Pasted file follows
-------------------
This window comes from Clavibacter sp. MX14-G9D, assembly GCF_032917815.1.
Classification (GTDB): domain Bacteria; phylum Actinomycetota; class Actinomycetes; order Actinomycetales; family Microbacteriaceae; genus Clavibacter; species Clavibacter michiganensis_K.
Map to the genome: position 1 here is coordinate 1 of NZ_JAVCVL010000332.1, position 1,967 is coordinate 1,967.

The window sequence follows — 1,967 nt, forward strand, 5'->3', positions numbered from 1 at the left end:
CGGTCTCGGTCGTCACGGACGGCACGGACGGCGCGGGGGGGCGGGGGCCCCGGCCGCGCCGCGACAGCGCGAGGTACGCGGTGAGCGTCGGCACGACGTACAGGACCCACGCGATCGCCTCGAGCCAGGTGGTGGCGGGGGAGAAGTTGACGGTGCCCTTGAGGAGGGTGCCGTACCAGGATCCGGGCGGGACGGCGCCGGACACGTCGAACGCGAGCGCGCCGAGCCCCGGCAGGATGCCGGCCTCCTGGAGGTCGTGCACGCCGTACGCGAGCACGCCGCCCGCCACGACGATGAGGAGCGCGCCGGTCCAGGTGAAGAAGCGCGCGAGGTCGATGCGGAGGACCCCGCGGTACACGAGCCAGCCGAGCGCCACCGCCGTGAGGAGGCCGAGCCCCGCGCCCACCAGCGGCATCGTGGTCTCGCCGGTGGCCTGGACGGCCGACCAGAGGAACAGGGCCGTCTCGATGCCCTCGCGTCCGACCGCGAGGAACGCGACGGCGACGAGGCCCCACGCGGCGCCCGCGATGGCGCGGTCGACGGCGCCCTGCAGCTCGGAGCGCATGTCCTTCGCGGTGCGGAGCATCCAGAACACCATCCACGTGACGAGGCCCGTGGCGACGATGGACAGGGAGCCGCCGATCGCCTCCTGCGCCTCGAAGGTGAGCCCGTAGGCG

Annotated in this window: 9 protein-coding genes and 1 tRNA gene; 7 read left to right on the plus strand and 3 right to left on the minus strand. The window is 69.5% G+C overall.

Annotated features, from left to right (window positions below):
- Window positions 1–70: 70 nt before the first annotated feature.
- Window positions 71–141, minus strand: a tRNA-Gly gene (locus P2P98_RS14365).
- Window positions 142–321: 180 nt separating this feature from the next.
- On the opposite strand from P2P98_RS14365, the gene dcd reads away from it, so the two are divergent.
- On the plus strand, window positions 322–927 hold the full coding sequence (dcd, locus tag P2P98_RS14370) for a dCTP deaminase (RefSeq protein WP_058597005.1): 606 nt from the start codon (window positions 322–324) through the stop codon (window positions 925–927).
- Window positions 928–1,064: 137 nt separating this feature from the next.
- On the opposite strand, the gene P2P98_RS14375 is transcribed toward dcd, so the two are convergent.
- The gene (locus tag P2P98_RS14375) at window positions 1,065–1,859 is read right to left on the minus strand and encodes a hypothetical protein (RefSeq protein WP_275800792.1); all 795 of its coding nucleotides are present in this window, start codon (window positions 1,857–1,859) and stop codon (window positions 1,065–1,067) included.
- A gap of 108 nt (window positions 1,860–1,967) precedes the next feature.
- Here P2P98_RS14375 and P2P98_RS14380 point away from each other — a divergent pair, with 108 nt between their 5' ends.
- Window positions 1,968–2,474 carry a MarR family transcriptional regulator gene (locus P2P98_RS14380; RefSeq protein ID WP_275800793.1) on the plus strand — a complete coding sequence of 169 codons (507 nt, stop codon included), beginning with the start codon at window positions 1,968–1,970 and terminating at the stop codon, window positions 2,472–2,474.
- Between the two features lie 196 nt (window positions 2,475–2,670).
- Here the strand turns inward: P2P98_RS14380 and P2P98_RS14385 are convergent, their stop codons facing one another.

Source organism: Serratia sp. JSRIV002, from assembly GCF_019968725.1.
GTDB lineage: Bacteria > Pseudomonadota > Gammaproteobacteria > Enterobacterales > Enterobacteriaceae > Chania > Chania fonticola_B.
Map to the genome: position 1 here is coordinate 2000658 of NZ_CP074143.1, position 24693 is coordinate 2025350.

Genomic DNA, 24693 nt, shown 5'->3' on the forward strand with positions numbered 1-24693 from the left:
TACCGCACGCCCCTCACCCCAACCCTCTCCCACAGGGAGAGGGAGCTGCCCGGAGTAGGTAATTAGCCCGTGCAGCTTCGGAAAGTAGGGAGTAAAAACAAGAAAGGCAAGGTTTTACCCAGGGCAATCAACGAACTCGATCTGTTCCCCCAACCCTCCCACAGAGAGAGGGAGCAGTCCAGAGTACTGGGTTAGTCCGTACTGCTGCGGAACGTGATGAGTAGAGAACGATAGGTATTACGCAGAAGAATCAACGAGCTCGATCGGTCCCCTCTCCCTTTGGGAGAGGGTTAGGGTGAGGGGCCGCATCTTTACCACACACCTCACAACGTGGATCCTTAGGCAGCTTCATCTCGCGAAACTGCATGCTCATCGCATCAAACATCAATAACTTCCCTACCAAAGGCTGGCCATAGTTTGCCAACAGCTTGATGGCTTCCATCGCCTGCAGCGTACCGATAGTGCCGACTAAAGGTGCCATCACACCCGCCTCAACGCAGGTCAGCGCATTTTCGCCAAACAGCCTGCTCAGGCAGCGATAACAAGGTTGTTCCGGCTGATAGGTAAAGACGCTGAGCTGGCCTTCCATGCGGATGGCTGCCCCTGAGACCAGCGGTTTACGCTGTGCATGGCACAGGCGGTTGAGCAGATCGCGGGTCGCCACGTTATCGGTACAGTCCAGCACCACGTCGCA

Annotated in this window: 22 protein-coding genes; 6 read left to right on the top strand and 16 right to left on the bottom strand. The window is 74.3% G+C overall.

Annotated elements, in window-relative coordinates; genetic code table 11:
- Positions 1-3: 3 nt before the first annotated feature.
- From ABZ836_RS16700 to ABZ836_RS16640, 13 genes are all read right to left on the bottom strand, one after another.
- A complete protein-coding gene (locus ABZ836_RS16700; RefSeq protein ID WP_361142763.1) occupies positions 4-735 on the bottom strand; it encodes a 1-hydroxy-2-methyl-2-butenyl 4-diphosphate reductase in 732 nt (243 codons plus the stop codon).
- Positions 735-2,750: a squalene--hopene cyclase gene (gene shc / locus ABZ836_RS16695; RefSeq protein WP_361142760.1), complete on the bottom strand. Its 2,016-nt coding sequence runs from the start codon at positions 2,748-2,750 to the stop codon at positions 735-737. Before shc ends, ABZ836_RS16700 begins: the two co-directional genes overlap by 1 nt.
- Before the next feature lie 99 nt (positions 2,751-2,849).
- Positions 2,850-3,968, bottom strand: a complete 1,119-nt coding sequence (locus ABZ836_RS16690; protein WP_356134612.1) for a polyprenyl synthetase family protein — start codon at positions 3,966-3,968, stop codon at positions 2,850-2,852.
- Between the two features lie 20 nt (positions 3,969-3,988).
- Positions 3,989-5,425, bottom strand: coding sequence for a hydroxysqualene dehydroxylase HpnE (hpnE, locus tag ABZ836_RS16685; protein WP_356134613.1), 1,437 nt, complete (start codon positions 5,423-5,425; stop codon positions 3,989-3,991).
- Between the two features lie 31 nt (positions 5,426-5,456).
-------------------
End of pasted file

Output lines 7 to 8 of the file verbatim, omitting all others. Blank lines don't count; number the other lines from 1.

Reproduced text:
Annotated features, from left to right (window positions below):
- Window positions 1–70: 70 nt before the first annotated feature.